Here is the memory that I was told about Boubou
They kept the monkey for a few months, then wanted to get rid of it. Either they had to go back to France, or they became tired of it because it was very young, about one year old, and not tamed at all.
The two men gave us their monkey because my mother had, rightly, the reputation of loving animals. We had, at the back of the house hens, turkeys, and poultry – vaguely tolerated by our cat and dog, which would have loved chasing the birds!
The young monkey was very aggressive with everybody. He bit and clawed everyone that came close. He was therefore chained to the huge flamboyant that extended his dappled shadow behind the house. His food was placed at the very end of his chain.
Every time someone approached, he started to shout terrible cries, climbed up the flamboyant as quickly as possible, and furiously shook the branch to scare off the visitor.
My father tried to handle him by force, that made things even worse.
This young monkey was thus trapped in his fears and aggressiveness, and he seemed awfully sad, and this broke my heart! But what could I do? Free him?
Our house laid at the very northern edge of the city. Beyond the manioc hedge that my mother planted, started the immense desert. Nothingness for thousands of kilometers, no food, no water, only deadly dangers for the young monkey.
After school, I would come and see him, try and speak to him, and bring him toys. At first, be angrily shook his branch, but after a while, he climbed down the tree and sat sadly at it’s base, looking at the toys without touching them.
Then, June arrived, and the end of school approached. We had our afternoons free so we could study for the exams. I took the habit of bringing my books in the shade of the flamboyant. It was cooler there than in my room. I also thought that the monkey would feel less lonely, but made sure I sat far enough so he couldn’t attack me.
He saw me arrive, every day, at the same hour, and eventually stopped making fuss about my arrival. After 3 days his mistrust diminished, and he gradually came closer, clearly intrigued by my work.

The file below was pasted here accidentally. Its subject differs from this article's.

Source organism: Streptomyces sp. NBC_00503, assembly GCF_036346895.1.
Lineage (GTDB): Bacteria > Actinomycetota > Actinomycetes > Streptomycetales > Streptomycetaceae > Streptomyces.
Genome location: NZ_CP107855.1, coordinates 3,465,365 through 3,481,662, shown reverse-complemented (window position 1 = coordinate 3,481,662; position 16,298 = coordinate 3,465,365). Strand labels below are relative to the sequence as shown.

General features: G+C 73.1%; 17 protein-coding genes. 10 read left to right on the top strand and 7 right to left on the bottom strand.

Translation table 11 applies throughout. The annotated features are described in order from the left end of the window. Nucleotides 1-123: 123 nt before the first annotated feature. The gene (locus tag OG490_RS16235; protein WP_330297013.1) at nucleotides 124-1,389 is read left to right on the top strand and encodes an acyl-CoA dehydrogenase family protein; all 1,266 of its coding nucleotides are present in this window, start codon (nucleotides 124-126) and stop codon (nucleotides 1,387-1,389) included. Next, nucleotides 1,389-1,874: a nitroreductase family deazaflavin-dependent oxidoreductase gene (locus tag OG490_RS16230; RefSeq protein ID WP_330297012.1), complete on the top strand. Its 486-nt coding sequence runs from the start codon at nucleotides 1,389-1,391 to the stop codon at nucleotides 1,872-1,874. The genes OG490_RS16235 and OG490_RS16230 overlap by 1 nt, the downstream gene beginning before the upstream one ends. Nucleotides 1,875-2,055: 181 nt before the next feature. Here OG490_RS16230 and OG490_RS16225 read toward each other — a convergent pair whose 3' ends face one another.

He ended up coming to the extent of his chain, sitting before me. Then, he lied down, observing each my my movements. Seeing that, I moved my books, and myself, ever so slightly closer to him. He didn’t move, so I slid my hand closer to him.
He jumped back, screaming, climbed up his tree, and kept yelling aloud furiously, as to warn the entire world about how dangerous I was. Well, this hadn’t been a success.
Yet, the next day, I sat at the exact same spot, and placed my hand where it had been the day before. And I waited for him. (I know, I wasn’t very focused on my studies!) After a long time, Boubou came back, close to me, staring at my hand. Half of the afternoon passed, a few hours where he stood close to me, while keeping an eye on my hand. A few hours where I moved my hand, little by little, towards him, trying not to scare him off.
After 3 days of this, he put his own hand very close to mine. I slid my fingers on the sand until I touched his fingers. He didn’t say anything. I waited a long time. Then started to stroke his fingers… he let me touch him. Within an hour, he let me take him in my arms, stroke him and hug him. That was it, I had won. I tamed him. He understood that I wasn’t a danger to him.
As soon as I got back to school, I dashed to the back of the house to be with him. He jumped in my arms, putting his head against my neck, and making these small noises telling me how much he missed me and how the world had been mean to him. Then he jumped on the ground and leaped happily, grabbing his toys, he wanted to play.
I spent a lot of time with him, and studied next to him. I tried to keep him busy while I was in my school books, and one day, I thought of bringing him a mirror. It was as tall as Boubou. He was completely fascinated, and couldn’t stop making noises and hilarious faces. He tried to look behind the mirror where he could find the “other” monkey.
Boubou became my baby. He really behaved as if I was his mother, at least it’s the impression I had. Unfortunately, he kept fearing the other humans. I tried to make him sociable with the others, but he would still scream and bite, even with my young sister. After that, he would come to me, crying, as if dealing with other humans was a terrible ordeal for him.
Despite his instincts of a wild animal, he was extremely brilliant. Boubou showed how much he was curious, he listened, learned really fast, and could solve problems that I gave him: with objects, or trails.
Dare I say he was more intelligent that some humans I encountered in my life!
And, most of all, he had a big heart.